The Long Shots
No. 10 Texas Christian (10-2) and No. 11 Southern California (10-2) are both playing for league titles against impressive (in T.C.U.’s case) or relatively impressive (in U.S.C.’s case) competition. With big enough blowouts and the right upsets, one could craft a scenario in which one gets in the playoffs. That said, fans of these teams should not harbor much hope, particularly in the case of the Trojans, who would need something like a truly massive win Friday night over No. 12 Stanford (9-3) in the Pacific-12 championship game combined with unconvincing wins by T.C.U. and Ohio State. Pixie dust wouldn’t hurt, either.
How will this play out on Saturday?
The most influential game actually comes first, as the Big 12 title game between Oklahoma and T.C.U. kicks off at 12:30 p.m. Eastern (Fox) in Arlington, Tex. If Oklahoma wins, as is expected, the long shots become no-shots and the two teams who need help immediately are competing for only one open slot alongside the Sooners and the SEC winner (Auburn or Georgia) and the Atlantic Coast Conference champ (Clemson or Miami).
The SEC champion will be crowned next, with a 4 p.m. kickoff (CBS) in Atlanta. The winner is in; the loser is out.
At 8:14 p.m. (ABC) in Charlotte, N.C., Clemson and Miami will square off in the A.C.C. championship, and three minutes later (Fox), the Big Ten game will kick off in Indianapolis. If Oklahoma has won, Alabama fans will be rooting hard for the Buckeyes, who must defeat Wisconsin to give Alabama the opening it needs to sneak into the playoff.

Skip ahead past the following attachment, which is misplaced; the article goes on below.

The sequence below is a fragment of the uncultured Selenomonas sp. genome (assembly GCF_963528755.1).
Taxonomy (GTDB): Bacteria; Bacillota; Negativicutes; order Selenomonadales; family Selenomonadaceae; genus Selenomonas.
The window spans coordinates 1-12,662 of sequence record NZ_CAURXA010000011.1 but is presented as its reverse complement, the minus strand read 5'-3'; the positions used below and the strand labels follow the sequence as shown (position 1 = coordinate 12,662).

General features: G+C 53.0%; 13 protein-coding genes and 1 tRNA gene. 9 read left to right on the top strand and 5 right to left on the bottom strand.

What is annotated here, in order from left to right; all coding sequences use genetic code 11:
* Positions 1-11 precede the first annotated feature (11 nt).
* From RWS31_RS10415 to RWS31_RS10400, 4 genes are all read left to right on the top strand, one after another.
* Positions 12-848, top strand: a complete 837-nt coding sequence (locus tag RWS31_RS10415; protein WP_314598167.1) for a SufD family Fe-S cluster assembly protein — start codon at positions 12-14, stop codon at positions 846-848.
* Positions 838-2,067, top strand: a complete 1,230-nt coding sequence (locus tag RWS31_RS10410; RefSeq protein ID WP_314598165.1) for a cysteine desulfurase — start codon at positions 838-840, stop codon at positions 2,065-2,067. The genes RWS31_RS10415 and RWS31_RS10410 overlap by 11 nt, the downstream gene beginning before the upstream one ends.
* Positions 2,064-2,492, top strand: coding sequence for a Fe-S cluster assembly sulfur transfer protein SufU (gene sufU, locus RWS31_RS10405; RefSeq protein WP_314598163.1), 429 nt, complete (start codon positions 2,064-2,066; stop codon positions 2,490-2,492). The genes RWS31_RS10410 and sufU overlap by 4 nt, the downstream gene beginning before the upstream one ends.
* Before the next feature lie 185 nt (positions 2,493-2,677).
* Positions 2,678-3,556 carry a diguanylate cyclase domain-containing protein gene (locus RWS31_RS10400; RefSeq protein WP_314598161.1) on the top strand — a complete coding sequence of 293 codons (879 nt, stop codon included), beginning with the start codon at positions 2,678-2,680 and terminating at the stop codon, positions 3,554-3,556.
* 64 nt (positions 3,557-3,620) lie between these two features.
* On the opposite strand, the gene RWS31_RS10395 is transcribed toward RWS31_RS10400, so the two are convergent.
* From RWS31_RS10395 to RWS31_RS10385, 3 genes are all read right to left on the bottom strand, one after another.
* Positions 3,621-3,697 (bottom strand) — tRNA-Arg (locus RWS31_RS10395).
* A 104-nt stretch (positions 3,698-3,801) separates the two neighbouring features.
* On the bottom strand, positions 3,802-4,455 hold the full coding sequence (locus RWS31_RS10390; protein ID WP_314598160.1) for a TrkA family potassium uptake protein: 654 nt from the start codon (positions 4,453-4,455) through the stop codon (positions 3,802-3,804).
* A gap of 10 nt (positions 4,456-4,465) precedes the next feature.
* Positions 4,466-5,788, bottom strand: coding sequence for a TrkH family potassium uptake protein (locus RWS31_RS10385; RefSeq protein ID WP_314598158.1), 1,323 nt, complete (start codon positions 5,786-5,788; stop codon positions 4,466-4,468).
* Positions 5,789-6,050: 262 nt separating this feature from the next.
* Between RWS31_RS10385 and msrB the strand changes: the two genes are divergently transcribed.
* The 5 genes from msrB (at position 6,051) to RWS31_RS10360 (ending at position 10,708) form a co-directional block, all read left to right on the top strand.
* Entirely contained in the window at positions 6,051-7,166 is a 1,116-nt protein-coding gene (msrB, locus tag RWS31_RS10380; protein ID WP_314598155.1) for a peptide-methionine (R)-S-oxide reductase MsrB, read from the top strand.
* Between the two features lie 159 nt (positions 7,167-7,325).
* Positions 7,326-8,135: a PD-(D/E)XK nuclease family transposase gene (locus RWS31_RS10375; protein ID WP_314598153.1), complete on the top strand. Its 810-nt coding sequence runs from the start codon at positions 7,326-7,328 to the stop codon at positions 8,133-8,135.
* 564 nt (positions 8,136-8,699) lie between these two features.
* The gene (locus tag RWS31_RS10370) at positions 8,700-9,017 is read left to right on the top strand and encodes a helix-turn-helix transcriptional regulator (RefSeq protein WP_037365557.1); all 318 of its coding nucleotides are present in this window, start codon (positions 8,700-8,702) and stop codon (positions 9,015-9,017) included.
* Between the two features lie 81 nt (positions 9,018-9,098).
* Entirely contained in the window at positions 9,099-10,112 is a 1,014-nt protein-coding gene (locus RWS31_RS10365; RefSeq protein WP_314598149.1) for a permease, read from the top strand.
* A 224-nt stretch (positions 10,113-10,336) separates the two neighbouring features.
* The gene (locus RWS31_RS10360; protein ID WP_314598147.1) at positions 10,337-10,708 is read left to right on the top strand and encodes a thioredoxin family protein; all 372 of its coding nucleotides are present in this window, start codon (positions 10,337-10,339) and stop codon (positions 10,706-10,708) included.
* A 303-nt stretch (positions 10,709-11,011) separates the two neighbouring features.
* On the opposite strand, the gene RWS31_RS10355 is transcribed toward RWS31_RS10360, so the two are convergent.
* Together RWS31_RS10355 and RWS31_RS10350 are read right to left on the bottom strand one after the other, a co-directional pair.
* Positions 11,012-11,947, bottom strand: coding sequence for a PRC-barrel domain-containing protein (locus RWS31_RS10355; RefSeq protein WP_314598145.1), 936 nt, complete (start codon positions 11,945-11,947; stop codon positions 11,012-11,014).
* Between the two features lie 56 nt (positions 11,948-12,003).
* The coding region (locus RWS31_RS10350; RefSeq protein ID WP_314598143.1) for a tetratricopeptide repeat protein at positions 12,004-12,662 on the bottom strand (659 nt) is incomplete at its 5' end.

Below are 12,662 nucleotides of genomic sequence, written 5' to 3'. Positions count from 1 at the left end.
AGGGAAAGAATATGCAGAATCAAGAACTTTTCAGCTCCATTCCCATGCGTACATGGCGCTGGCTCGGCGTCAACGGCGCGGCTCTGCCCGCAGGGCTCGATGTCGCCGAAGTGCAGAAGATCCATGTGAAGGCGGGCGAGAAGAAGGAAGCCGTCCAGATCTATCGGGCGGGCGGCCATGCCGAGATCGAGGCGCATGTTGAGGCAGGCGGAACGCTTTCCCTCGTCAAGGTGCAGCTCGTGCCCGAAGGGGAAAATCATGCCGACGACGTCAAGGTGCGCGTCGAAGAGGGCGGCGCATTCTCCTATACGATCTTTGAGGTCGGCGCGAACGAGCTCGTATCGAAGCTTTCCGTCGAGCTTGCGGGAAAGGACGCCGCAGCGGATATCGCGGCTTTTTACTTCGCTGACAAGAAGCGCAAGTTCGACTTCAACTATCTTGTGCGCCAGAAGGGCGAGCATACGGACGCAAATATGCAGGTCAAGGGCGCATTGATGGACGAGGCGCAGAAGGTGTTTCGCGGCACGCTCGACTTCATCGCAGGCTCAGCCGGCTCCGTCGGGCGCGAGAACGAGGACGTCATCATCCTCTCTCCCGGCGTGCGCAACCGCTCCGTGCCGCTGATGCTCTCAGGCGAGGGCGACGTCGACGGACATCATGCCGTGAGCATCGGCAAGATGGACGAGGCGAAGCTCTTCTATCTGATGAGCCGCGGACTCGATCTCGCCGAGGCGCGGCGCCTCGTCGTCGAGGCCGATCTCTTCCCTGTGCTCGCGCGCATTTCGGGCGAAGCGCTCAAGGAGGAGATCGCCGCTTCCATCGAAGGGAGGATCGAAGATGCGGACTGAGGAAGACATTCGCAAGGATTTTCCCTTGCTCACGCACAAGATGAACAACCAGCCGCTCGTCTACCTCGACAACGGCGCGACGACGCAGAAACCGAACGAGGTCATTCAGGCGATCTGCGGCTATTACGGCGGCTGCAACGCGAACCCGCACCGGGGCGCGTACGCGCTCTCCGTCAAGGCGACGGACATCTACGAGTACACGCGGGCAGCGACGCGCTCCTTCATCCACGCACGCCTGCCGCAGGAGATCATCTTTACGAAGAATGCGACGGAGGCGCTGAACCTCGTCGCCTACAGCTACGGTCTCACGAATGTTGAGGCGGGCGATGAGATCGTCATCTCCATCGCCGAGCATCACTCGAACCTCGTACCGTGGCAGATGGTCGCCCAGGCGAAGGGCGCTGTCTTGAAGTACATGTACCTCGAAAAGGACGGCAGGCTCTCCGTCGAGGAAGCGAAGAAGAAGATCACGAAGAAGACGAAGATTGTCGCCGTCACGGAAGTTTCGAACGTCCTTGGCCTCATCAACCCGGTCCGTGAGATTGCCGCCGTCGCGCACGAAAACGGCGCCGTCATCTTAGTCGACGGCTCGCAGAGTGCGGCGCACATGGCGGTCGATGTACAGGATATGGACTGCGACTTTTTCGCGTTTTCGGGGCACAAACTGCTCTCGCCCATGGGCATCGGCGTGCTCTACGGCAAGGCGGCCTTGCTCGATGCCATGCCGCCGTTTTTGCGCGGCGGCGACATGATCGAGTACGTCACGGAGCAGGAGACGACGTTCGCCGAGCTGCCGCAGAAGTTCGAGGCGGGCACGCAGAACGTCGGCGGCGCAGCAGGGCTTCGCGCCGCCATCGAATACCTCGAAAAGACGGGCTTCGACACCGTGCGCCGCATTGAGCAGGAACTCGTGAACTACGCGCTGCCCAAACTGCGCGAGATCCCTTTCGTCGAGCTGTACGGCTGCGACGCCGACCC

By around midnight, the A.C.C. will have crowned its champion and either Wisconsin will have won — clinching a place at 13-0 — or Ohio State will have made things very interesting. In the latter case, fans and the committee members will debate the next morning between Ohio State and Alabama (and perhaps a just-defeated Clemson).
The Sunday Discussion (If Necessary)
The Ohio State-Alabama talking points are as follows:
■ Alabama has the better record and the best loss (to Auburn), and it has beaten three ranked teams, though two of these were Nos. 23 and 25.
■ Ohio State has the worse record and the worst loss (a 55-24 drubbing at Iowa, which barely finished with a winning record), but also two wins better than Alabama’s best, over No. 9 Penn State and No. 16 Michigan State, to say nothing of, in this hypothetical, a Wisconsin team likely to remain in the top 10 regardless of the outcome.
Also: in this hypothetical, Ohio State would be a conference champion, while Alabama would not, and the committee is instructed to consider this as one factor. Then again, last year an 11-1 nonchampion made the playoff — none other than Ohio State.
One thing is for sure: if these two mainstays of college football pride and glory end up competing for the final spot, the spurned fan base will take the committee’s decision politely and without any note of bitterness.